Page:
• Re:How stupid... (Score:5, Interesting)

    by Anonymous Coward on Wednesday October 17, 2007 @05:25AM (#21007653)
    These are also the same group people that killed an innocent couple during last years gumball. How many will they kill this year?

    http://jalopnik.com/cars/gumball-3000/gumballers-nick-morley-and-matthew-mcconville-arrested-after-hit+and+run-fatality-257447.php [jalopnik.com]
  • by Corporate Troll (537873) on Wednesday October 17, 2007 @07:49AM (#21008387) Homepage Journal

    "Oh, that car is still several hundred meters away".

    As someone who has actually driven 250km/h on an Autobahn: if you drive at these speeds you need to keep traffic in the eye at all moments. You know a driver in front of you will not realize that you'll be there very quickly and as such it is your responsibility to foresee what other drivers might do. A car that is 500m away is a potential hazard already, so you pay attention to it even if the road is clear in front of you. At the moment you even see it slightly veer to the passing lane, you hit the brakes.

    Driving at these speeds is exhausting if you're not trained. I can't do it for much longer than 20 minutes, without falling back and going to a more reasonable 160km/h.

  • Re:How stupid... (Score:5, Interesting)

    by EvanED (569694) <evaned&gmail,com> on Wednesday October 17, 2007 @07:56AM (#21008435)
    Yes, but they left the scene of the accident, and tried to flee the country.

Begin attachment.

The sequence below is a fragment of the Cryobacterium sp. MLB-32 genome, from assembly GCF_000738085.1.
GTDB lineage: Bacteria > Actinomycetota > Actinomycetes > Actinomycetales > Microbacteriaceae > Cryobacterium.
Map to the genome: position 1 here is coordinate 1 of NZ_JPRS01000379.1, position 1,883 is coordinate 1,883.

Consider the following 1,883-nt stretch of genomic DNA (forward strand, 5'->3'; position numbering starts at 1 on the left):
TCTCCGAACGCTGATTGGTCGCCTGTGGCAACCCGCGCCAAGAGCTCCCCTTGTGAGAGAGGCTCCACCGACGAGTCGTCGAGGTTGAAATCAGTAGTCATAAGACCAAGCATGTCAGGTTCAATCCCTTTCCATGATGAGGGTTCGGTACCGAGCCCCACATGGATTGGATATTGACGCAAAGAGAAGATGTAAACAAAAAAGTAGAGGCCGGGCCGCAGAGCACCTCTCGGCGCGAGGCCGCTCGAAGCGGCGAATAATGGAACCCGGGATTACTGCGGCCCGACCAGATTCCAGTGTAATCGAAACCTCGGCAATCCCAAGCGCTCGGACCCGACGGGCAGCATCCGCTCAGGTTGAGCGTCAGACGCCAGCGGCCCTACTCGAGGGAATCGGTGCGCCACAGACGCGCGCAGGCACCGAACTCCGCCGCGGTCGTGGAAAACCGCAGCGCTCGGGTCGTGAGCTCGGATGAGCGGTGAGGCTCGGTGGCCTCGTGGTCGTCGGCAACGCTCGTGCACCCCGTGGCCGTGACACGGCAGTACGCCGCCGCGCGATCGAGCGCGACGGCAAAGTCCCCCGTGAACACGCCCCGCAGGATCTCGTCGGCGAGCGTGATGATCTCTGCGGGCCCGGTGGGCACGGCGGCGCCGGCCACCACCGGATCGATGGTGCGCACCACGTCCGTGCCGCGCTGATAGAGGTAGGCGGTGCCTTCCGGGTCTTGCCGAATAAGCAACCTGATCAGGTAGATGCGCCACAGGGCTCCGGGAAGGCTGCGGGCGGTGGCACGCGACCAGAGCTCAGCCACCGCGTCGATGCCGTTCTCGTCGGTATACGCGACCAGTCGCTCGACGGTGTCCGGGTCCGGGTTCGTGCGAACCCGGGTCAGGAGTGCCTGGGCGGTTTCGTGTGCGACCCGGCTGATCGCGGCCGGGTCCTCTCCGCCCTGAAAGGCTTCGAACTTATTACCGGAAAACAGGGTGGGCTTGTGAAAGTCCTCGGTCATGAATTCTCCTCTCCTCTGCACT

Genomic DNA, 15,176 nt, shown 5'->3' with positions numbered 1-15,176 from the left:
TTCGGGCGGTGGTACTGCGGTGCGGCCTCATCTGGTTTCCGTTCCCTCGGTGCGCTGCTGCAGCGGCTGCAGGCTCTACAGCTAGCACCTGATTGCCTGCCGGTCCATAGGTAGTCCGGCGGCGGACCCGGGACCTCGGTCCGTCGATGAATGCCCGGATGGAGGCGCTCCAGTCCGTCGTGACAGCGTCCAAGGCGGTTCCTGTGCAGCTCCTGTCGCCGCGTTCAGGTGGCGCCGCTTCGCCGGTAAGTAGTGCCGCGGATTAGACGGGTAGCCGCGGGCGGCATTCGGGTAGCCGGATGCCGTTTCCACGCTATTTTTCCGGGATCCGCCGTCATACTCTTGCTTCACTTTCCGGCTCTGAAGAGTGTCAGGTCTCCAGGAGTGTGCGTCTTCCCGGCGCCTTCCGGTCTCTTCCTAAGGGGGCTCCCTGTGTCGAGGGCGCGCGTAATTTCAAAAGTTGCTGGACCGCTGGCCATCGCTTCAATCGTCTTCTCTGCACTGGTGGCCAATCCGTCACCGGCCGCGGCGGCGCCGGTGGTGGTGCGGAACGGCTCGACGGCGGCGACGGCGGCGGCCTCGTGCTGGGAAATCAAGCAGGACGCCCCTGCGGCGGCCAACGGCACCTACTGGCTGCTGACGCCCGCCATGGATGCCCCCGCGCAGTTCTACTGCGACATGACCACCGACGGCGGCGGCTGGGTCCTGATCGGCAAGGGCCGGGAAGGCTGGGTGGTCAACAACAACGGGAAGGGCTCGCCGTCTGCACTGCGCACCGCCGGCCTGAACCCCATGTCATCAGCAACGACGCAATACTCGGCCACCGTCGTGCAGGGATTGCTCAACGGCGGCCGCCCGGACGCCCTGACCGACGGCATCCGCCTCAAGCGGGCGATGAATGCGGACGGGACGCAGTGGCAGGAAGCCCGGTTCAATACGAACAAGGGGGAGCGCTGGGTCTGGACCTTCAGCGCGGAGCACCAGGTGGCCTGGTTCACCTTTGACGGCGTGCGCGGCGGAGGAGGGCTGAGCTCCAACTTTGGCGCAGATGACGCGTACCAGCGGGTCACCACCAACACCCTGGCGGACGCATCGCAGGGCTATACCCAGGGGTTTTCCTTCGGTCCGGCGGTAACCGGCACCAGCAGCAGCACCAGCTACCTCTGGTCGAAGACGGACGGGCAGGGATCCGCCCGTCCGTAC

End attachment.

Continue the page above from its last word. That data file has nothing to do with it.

The mitigating factors you mention may bring them down from "string them up by their thumbs" to "super asshole who deserves prison", but the latter is still not a very good state.
  • Re:Team Polizei (Score:2, Interesting)

    by lazy_playboy (236084) on Wednesday October 17, 2007 @10:16AM (#21009949)
    US drivers are weird. In Britian in moderately heavy commuter traffic it's unusual for any cars to be going under 70mph. Most are travelling between 75-85mph, and a few at 85-95mph. It's not usual for someone to pass at over 100mph. But US drivers have a coronary if someone even thinks about pushing past 70...

    And we have very few problems. Speed kills? My arse it does. Most British drivers (especially commuter drivers) are good at regularly checking mirrors, and if someone is coming up rapidly will usually pull in to let the car pass. Not everyone does because some people are arses about it, but we have very few accidents none-the-less.

    You speak of a 2 second gap being closed too quick for you to cope with... surely you can judge how quickly a car is approaching in the mirror? If the car is approaching rapidly, just let it pass before pulling out! It's not hard, is it?